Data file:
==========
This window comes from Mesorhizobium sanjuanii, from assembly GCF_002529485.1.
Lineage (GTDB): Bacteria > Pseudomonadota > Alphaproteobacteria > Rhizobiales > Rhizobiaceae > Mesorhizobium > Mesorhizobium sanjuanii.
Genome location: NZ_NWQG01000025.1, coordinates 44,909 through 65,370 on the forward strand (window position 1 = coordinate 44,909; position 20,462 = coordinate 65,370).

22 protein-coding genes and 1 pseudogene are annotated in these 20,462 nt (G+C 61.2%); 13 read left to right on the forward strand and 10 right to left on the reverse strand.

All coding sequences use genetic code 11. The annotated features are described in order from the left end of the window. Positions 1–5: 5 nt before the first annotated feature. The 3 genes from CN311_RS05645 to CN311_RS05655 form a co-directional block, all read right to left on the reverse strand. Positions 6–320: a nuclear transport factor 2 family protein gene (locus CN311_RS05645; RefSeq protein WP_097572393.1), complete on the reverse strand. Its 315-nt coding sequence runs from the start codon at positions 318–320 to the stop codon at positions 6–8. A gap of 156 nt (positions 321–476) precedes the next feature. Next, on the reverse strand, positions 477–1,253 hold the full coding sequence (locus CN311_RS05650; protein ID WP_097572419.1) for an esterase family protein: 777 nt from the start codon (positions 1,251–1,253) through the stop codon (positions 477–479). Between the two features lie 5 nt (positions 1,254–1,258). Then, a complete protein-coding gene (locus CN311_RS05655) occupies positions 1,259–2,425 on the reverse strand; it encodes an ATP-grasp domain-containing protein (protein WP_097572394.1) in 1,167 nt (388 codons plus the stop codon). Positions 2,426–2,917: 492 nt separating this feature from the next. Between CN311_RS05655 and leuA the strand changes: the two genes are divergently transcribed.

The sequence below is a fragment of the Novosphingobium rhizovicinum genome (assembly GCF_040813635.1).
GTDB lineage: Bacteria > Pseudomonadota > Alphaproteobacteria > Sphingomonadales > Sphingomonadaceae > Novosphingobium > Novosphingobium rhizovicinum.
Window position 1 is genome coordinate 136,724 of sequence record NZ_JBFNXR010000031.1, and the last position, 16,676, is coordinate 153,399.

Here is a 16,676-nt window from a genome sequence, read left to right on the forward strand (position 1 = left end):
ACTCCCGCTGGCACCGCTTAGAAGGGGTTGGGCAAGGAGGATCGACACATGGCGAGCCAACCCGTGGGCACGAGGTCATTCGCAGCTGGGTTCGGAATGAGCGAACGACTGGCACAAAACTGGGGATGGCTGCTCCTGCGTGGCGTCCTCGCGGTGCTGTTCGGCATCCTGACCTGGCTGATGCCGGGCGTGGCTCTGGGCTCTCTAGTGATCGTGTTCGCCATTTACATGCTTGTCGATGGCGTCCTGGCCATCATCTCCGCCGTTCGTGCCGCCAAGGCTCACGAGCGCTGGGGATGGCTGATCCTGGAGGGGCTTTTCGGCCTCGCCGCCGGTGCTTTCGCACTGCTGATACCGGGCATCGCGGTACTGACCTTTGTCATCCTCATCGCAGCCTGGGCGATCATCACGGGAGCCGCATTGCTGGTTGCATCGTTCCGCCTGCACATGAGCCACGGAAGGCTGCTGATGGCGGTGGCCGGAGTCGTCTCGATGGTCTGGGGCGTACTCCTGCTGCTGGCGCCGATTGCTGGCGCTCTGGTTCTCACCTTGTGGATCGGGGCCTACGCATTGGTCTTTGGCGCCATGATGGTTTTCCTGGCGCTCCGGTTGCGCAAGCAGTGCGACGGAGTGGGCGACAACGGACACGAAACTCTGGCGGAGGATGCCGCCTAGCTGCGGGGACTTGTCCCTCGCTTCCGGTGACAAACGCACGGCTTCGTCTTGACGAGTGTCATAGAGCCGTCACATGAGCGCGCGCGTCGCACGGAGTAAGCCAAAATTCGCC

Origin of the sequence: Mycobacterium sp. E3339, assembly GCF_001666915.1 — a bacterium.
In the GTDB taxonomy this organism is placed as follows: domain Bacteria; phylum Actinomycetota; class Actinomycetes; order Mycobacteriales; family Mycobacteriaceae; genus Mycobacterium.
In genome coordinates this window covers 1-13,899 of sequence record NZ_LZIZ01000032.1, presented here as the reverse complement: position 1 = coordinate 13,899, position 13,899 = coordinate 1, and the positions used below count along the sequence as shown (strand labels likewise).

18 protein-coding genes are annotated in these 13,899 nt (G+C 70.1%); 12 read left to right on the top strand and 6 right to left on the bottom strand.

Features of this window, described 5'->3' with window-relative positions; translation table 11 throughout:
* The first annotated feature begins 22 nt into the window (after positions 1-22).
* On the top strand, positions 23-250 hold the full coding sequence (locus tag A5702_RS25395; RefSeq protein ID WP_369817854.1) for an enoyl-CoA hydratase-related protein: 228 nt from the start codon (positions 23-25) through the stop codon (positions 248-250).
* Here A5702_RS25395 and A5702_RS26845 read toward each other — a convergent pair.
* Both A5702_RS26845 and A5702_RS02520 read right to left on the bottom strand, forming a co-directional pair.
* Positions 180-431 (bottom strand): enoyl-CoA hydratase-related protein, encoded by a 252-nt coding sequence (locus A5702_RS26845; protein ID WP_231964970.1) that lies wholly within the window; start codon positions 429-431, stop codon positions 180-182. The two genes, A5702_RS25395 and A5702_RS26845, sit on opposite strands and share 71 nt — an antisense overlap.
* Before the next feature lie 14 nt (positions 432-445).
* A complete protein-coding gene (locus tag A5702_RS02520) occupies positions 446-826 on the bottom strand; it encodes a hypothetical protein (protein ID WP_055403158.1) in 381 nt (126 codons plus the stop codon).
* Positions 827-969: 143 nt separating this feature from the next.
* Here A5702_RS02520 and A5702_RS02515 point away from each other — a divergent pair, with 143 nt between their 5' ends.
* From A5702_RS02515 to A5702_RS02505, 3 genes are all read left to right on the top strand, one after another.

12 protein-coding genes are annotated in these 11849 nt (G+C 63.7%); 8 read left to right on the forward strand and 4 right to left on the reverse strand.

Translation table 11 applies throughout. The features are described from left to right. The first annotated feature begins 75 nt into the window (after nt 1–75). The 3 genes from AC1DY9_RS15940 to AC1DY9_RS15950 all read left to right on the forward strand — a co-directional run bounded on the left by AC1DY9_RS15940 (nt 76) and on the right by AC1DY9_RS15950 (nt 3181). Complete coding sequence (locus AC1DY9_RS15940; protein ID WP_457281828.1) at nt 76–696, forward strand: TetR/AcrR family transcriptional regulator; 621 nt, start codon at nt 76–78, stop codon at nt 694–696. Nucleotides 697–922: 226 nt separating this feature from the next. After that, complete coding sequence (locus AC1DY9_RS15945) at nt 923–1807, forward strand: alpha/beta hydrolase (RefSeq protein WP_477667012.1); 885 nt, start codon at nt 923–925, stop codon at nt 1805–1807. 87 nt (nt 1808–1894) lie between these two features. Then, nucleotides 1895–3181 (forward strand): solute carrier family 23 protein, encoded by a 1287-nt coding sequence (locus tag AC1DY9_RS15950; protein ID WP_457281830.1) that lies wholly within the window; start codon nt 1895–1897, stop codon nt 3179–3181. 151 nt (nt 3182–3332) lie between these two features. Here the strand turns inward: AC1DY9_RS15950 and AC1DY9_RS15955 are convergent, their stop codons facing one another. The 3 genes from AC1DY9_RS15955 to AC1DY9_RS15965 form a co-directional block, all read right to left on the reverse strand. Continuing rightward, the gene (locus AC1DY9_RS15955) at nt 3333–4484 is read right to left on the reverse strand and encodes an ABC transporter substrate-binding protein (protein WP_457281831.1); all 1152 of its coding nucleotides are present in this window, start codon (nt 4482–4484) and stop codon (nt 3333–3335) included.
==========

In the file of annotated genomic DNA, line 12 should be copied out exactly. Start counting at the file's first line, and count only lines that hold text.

In the GTDB taxonomy this organism is placed as follows: domain Bacteria; phylum Actinomycetota; class Actinomycetes; order Mycobacteriales; family Mycobacteriaceae; genus Mycobacterium.